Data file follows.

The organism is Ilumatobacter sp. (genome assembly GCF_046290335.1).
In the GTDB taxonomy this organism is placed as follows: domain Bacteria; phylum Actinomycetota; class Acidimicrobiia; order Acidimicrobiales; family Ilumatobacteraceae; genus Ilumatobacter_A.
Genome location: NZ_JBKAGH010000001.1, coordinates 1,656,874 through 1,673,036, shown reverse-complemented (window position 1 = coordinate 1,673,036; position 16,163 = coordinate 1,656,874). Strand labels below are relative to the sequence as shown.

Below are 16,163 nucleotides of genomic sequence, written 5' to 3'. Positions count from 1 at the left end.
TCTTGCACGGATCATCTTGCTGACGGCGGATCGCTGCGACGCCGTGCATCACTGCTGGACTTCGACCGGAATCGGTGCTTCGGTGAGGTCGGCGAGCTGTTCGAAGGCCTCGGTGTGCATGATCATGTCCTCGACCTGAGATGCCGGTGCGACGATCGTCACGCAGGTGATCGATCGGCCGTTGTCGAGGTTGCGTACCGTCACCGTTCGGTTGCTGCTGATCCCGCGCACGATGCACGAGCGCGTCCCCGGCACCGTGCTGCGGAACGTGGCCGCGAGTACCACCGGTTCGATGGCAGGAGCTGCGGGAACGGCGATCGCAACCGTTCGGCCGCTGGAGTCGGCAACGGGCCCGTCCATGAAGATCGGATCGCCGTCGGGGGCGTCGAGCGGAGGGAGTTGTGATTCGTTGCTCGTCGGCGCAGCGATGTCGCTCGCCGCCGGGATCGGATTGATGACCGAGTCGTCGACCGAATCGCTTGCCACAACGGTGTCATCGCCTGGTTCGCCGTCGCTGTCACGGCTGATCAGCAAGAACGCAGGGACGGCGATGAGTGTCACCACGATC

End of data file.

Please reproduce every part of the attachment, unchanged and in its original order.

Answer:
The organism is Ilumatobacter sp. (genome assembly GCF_046290335.1).
In the GTDB taxonomy this organism is placed as follows: domain Bacteria; phylum Actinomycetota; class Acidimicrobiia; order Acidimicrobiales; family Ilumatobacteraceae; genus Ilumatobacter_A.
Genome location: NZ_JBKAGH010000001.1, coordinates 1,656,874 through 1,673,036, shown reverse-complemented (window position 1 = coordinate 1,673,036; position 16,163 = coordinate 1,656,874). Strand labels below are relative to the sequence as shown.

Below are 16,163 nucleotides of genomic sequence, written 5' to 3'. Positions count from 1 at the left end.
TCTTGCACGGATCATCTTGCTGACGGCGGATCGCTGCGACGCCGTGCATCACTGCTGGACTTCGACCGGAATCGGTGCTTCGGTGAGGTCGGCGAGCTGTTCGAAGGCCTCGGTGTGCATGATCATGTCCTCGACCTGAGATGCCGGTGCGACGATCGTCACGCAGGTGATCGATCGGCCGTTGTCGAGGTTGCGTACCGTCACCGTTCGGTTGCTGCTGATCCCGCGCACGATGCACGAGCGCGTCCCCGGCACCGTGCTGCGGAACGTGGCCGCGAGTACCACCGGTTCGATGGCAGGAGCTGCGGGAACGGCGATCGCAACCGTTCGGCCGCTGGAGTCGGCAACGGGCCCGTCCATGAAGATCGGATCGCCGTCGGGGGCGTCGAGCGGAGGGAGTTGTGATTCGTTGCTCGTCGGCGCAGCGATGTCGCTCGCCGCCGGGATCGGATTGATGACCGAGTCGTCGACCGAATCGCTTGCCACAACGGTGTCATCGCCTGGTTCGCCGTCGCTGTCACGGCTGATCAGCAAGAACGCAGGGACGGCGATGAGTGTCACCACGATC